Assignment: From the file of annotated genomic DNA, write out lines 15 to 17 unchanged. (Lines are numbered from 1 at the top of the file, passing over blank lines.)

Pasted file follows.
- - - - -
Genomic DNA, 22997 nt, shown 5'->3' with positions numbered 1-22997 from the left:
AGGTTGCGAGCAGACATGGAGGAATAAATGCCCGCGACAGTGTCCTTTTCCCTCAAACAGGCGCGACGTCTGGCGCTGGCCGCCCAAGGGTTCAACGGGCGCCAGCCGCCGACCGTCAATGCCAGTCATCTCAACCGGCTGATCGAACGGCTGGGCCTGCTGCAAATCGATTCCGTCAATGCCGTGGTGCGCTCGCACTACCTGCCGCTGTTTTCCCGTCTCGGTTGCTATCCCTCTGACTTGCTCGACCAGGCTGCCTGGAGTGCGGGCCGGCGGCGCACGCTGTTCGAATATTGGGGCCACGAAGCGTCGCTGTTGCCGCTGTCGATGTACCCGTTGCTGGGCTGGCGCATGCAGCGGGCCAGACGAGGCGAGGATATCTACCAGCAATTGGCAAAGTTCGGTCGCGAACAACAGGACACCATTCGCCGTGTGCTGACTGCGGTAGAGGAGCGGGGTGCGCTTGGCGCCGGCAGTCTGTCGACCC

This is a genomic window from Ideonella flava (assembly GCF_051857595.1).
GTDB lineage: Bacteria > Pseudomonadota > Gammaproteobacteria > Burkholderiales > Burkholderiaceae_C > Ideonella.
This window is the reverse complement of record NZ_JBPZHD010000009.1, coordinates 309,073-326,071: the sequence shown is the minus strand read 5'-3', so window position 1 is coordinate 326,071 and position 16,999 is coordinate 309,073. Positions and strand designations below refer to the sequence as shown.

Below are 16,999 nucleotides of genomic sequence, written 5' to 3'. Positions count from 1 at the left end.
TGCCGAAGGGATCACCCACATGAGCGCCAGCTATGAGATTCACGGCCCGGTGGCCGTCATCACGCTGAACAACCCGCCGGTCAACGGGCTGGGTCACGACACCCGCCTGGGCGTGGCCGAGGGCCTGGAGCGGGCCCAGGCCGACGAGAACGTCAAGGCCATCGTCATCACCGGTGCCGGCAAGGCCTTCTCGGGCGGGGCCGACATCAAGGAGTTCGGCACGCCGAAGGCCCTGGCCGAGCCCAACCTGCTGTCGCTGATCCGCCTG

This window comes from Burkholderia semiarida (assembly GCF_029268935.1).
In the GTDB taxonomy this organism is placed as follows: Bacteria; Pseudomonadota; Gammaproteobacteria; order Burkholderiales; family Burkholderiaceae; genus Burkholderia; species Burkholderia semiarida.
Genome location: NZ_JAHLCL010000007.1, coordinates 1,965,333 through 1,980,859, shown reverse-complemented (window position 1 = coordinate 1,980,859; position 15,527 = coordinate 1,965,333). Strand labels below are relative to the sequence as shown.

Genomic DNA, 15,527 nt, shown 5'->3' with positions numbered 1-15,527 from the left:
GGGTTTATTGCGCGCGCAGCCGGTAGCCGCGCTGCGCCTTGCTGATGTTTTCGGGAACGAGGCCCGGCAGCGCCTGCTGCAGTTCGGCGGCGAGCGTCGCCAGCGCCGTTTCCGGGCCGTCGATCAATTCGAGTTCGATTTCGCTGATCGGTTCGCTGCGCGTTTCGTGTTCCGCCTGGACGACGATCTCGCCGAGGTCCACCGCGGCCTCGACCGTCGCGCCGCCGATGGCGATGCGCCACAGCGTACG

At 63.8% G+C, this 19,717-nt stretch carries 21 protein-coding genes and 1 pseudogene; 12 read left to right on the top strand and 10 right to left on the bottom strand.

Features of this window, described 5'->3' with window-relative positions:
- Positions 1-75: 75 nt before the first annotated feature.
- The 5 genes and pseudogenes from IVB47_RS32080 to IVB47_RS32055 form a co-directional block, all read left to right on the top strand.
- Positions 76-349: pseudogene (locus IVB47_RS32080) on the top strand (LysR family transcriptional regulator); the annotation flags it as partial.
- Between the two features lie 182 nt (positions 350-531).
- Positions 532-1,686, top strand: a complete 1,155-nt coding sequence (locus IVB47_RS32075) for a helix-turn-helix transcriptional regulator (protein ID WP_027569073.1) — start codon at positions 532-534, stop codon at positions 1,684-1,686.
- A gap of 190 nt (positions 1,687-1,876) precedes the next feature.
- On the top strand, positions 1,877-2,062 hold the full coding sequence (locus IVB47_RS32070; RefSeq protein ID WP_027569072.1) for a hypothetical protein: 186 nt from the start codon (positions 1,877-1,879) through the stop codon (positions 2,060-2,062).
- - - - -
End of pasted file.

- Positions 1-75: 75 nt before the first annotated feature.
- The 5 genes and pseudogenes from IVB47_RS32080 to IVB47_RS32055 form a co-directional block, all read left to right on the top strand.
- Positions 76-349: pseudogene (locus IVB47_RS32080) on the top strand (LysR family transcriptional regulator); the annotation flags it as partial.